The French temperance movement against prohibitions (1914 – 1930s)

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Victoria Afanasyeva

After a Master 1 work on "Alcohol and Alcoholism in Kaluga Province (1894-1929)", presented at the French University College in Moscow, Victoria Afanasyeva was awarded a scholarship and joined the Master of History of Contemporary Western Societies in Paris 1 University, where she defended a Master's thesis on women in the fight against alcoholism in France (1893-1914). Since 2015, she continues her research on the history of women engaged in the French anti-alcoholism (1835-2013) as part of a thesis, under the direction of Myriam Tsikounas. The defense is planned for spring 2020.

For anti-alcohol activists in the United States, the prohibition introduced in 1919 is the culmination of a long struggle of nearly a century. For activists in other countries, this acquis becomes an example or a counter-example: some greet this drastic measure as the surest way to deliver the population of alcoholism, others already presage problems of fraud and counterfeits. Critics are numerous, especially in view of the failure of the Russian prohibition (1914) and the reservation against the Bratt system applied in Sweden (1917).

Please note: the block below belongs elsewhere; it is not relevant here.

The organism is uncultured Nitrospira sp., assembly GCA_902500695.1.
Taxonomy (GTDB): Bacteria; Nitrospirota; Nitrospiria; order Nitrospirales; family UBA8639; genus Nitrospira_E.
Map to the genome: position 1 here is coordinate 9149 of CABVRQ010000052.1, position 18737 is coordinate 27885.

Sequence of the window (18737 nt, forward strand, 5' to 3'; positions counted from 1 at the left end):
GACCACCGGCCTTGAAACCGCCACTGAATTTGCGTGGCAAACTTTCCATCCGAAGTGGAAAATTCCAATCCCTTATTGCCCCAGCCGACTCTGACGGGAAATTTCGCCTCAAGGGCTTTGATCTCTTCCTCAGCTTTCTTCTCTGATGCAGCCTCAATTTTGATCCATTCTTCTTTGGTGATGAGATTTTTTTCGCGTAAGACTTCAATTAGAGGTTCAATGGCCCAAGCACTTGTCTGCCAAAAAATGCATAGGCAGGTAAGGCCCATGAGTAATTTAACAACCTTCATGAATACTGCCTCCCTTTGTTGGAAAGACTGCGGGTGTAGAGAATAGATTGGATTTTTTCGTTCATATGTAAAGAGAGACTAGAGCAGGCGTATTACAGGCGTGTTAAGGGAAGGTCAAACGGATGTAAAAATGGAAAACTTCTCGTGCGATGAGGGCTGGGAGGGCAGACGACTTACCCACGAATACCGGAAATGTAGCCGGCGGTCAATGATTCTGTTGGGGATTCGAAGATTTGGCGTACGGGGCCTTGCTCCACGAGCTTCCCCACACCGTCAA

My paper proposes to analyze the attitude of the French temperance movement towards this wave of legislative measures in the world (Schrad, 2010), from articles published in the general and specialized press. Taking into account the Russian and Swedish situations gives a better understanding of the disapproval expressed after the vote of the Volstead Act by the National League against Alcoholism, the main French association, advocating temperance and moderation in the consumption of alcoholic beverages. On the other hand, the small associations, practicing total abstinence, are admirative of the prohibition policy imposed on the United States, and hope, of course, that the French government imitates the experiment. Finally, in the 1920s, some journalists, who feared that the prohibitionist wave would reach France, published articles denouncing the activity of the entire anti-alcoholic movement, without distinguishing between the abstinent and the temperate.

This post is also available in French